Definition of cut no ice in US English:

cut no ice

phrase

informal
  • Have no influence or effect.

    ‘your holier-than-thou attitude cuts no ice with me’
    • ‘The comment was made repeatedly how highly the existing staff were thought of but, unfortunately, this cuts no ice with the Post Office bosses who are determined to pursue the sell-off.’
    • ‘The perception among many spectators that this year's Open has been a bit flat, lacking the vitality of its modern-day equivalents, cuts no ice with the man who will not have a bad word said about his favourite event.’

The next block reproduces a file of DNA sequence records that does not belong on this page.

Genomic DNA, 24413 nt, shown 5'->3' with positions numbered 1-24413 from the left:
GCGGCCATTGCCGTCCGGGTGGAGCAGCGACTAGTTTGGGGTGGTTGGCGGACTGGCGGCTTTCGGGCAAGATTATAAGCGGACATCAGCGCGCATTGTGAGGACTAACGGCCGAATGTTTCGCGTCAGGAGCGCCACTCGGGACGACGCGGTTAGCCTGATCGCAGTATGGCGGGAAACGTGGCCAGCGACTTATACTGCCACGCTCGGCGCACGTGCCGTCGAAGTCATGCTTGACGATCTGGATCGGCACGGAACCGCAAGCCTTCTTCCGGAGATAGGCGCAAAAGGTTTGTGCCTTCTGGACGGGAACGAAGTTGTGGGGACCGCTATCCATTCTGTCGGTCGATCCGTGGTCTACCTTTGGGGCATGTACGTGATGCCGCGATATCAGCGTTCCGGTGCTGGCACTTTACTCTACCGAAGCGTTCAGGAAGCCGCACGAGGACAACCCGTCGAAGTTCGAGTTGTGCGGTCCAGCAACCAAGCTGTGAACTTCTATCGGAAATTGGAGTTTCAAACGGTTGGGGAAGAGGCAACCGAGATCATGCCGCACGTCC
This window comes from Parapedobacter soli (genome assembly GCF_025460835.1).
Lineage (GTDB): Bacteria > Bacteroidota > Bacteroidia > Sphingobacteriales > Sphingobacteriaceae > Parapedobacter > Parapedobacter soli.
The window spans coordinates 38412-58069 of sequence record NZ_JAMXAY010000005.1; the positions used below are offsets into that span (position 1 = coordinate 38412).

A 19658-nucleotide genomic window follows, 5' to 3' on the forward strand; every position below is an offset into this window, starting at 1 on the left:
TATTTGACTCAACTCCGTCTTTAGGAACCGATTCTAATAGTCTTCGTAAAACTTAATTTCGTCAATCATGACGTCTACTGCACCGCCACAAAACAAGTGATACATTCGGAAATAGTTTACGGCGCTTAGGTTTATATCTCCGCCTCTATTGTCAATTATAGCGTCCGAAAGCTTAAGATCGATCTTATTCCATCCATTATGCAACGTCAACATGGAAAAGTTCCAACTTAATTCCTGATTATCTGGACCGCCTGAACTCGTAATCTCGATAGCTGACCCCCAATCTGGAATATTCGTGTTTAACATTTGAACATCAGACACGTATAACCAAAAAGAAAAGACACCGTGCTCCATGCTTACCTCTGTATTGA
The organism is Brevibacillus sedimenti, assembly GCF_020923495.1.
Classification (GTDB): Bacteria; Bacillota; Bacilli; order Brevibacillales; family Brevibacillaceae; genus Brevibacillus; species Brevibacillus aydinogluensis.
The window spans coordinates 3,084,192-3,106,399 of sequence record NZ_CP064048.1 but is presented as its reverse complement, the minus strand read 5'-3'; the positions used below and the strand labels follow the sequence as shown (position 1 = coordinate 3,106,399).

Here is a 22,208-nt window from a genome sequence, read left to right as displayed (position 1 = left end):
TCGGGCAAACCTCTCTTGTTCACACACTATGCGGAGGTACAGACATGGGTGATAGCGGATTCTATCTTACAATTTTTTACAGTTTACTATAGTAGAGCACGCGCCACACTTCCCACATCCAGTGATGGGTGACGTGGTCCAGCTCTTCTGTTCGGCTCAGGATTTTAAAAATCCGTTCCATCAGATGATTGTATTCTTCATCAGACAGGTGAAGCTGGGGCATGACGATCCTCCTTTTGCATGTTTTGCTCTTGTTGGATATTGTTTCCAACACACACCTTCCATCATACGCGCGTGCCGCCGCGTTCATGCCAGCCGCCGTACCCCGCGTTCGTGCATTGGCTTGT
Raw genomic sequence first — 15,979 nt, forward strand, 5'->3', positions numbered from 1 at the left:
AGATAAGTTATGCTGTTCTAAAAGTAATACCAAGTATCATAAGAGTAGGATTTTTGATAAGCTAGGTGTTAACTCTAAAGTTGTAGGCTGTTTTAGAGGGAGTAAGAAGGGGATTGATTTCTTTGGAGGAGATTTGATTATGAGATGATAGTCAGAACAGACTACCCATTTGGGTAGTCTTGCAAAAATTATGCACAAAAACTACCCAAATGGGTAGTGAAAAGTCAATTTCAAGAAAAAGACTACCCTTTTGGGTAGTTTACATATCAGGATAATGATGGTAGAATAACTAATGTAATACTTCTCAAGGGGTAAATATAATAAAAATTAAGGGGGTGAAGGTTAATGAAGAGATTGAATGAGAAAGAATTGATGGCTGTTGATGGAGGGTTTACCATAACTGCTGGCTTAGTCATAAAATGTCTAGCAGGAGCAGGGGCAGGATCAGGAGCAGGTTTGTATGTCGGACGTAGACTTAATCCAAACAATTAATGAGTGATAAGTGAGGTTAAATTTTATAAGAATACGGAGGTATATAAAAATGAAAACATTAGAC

• ‘But this cut no ice with the Fianna Fáil benches.’
    • ‘All this rubbish about human relationships cuts no ice with me.’
    • ‘Reason cuts no ice; economic theory is dismissed; and contrary evidence is ignored.’
    • ‘It cuts no ice with the American policy planners that India has a command and control system more dependable than that of Pakistan.’
    • ‘Now recognition has dawned that this view cuts no ice in London or Paris.’
    • ‘My Mum loved him and his rocking chair, and he blighted several hundred of my early Saturday evenings as a child, but that cuts no ice with me!’
    • ‘The burden of expectation may be called as a witness, but that really cuts no ice: if a team wants to go places it has to contend and compete.’
    • ‘Sheer bulk which sorts out the lifters from the shifters cuts no ice on stage.’